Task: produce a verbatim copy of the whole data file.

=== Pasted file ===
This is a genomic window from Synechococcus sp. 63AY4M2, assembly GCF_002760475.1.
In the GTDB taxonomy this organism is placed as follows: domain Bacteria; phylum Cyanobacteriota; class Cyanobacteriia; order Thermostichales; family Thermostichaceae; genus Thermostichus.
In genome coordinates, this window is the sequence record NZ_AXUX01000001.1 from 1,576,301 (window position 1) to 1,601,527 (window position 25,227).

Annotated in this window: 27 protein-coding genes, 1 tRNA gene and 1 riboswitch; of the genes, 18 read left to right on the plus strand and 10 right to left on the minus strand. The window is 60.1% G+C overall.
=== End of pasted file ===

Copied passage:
This is a genomic window from Synechococcus sp. 63AY4M2, assembly GCF_002760475.1.
In the GTDB taxonomy this organism is placed as follows: domain Bacteria; phylum Cyanobacteriota; class Cyanobacteriia; order Thermostichales; family Thermostichaceae; genus Thermostichus.
In genome coordinates, this window is the sequence record NZ_AXUX01000001.1 from 1,576,301 (window position 1) to 1,601,527 (window position 25,227).

Annotated in this window: 27 protein-coding genes, 1 tRNA gene and 1 riboswitch; of the genes, 18 read left to right on the plus strand and 10 right to left on the minus strand. The window is 60.1% G+C overall.